In Australia alone there are currently 18 dance syllabi operating, with many more specific to each country. Some have rich and deep histories such as, the Cecchetti Method, the Royal Academy of Dance (RAD) and the Vaganova Method. While many others are new, such as Australian Teachers of Dancing (ATOD), Classical Dance Australia (CDA) and Australian Dance Vision (ADV). And though the latter may be relative juniors in the field compared to the more well-known syllabi, many have already established strong bonds and a deep loyalty in our dance community. 

No doubt every one of these organisations would argue they were founded as innovations on the existing syllabi; that they heralded at least some small, yet significant training development, be it technical, artistic and/or cultural that improved on that which had come before. Some syllabi have been developed for all dance genres sometimes based on a guiding philosophy, while others are more specific, coming into existence like as the Acrobatic Arts syllabus, to expressly advance a particular dance genre that may have been missing focused attention in the other syllabi.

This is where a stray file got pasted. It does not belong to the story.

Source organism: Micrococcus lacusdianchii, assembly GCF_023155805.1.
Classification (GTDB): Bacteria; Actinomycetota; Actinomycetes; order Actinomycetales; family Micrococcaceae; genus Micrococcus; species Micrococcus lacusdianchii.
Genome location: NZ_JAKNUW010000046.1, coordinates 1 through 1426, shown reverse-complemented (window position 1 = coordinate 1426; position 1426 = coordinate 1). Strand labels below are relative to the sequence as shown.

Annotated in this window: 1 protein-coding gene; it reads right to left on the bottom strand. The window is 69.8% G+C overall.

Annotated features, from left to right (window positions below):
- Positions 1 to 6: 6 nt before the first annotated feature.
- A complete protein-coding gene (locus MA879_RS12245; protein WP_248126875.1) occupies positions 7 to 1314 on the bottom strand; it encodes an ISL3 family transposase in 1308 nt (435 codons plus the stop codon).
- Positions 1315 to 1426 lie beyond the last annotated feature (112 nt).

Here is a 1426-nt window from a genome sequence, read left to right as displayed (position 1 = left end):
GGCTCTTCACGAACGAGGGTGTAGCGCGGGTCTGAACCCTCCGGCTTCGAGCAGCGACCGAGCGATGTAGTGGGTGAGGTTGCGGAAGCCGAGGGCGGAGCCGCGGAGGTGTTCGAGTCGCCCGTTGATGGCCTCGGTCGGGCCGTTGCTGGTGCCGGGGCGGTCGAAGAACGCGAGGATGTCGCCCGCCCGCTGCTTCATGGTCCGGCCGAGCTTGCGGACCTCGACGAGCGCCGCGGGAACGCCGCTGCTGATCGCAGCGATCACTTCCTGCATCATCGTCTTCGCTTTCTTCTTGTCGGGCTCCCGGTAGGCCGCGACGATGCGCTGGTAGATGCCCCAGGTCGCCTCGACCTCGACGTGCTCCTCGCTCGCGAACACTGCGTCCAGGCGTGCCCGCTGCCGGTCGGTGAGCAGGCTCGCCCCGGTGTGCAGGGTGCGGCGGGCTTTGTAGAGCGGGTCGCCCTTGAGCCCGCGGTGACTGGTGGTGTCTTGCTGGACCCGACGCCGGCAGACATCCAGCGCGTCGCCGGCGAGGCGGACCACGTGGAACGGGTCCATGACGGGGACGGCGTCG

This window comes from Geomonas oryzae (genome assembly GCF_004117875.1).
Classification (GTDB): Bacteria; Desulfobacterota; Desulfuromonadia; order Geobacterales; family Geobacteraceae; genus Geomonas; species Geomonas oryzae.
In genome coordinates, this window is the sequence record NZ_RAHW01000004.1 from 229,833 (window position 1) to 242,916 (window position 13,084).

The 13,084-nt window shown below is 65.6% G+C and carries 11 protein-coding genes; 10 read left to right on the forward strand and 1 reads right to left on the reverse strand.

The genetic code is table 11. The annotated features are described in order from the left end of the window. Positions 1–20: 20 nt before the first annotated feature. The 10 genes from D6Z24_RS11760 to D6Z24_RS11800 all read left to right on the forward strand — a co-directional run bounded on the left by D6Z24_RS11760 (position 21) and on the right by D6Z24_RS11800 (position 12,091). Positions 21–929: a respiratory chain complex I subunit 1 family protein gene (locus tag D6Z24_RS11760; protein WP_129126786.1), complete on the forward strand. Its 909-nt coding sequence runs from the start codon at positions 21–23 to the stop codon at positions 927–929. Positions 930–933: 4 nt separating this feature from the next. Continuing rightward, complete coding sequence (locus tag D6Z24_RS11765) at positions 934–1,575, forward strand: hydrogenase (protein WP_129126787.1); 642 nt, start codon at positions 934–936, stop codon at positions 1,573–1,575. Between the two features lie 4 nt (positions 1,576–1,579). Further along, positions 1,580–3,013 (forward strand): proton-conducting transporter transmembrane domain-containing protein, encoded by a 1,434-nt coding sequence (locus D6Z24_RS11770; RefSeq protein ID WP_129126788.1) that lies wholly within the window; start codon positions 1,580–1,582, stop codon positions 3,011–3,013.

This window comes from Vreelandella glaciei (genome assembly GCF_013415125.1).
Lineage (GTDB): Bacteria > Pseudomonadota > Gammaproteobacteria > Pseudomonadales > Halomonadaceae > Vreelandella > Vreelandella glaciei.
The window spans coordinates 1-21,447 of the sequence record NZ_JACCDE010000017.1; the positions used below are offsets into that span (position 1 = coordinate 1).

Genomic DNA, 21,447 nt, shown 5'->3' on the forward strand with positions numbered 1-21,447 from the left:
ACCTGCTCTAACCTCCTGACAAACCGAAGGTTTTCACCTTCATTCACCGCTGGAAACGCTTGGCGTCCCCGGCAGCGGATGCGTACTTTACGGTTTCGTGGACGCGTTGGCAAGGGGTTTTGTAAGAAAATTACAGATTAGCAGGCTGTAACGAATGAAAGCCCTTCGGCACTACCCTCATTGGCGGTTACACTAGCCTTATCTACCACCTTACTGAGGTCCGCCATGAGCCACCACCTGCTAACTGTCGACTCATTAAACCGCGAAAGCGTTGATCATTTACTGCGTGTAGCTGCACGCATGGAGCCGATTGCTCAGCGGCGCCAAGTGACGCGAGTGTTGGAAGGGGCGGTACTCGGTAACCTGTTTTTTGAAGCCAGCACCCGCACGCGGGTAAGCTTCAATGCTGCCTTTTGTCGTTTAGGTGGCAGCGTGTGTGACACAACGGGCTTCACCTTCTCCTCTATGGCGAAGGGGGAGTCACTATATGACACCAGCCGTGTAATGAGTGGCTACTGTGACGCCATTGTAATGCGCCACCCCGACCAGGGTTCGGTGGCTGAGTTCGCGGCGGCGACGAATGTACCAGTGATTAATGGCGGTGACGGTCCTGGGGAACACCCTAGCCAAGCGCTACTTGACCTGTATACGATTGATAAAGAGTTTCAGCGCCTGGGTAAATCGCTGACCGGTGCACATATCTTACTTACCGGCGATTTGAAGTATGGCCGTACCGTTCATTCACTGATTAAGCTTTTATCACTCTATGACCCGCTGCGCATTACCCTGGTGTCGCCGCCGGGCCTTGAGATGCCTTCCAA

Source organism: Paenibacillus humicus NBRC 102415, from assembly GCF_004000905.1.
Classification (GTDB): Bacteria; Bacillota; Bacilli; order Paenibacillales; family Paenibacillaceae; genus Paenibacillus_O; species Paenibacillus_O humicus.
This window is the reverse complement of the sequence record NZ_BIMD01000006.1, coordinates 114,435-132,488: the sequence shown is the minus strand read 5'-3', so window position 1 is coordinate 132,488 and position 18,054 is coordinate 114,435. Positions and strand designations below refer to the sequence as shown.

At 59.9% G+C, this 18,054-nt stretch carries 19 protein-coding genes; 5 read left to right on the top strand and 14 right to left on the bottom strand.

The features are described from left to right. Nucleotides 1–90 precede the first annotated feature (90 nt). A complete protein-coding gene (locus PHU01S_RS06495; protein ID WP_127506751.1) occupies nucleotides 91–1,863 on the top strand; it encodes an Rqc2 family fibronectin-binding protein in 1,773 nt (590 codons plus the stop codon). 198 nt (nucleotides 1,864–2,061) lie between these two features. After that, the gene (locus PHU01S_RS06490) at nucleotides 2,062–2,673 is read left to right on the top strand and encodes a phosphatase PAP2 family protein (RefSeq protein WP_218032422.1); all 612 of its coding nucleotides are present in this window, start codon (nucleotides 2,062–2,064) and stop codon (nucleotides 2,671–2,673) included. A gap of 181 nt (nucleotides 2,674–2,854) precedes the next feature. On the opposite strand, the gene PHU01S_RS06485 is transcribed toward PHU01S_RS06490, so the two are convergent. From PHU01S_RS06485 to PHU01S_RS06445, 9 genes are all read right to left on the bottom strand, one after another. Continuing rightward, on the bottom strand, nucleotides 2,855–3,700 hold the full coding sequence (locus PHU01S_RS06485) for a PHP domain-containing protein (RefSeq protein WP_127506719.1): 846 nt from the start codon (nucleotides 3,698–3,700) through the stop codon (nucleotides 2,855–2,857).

And while it might be easy to argue that there are far too many dance syllabi, an endless web of slight training variations, minor modifications to rules and guidelines and cultural norms; on the flip side the argument will be that, there is no one method that suits all bodies, minds, temperaments and talent and thus the more syllabi offered creates more possibilities for young, aspiring dancers to find those teachers and that individual pathway to fulfil their artistic and technical potential. 

Modern Dance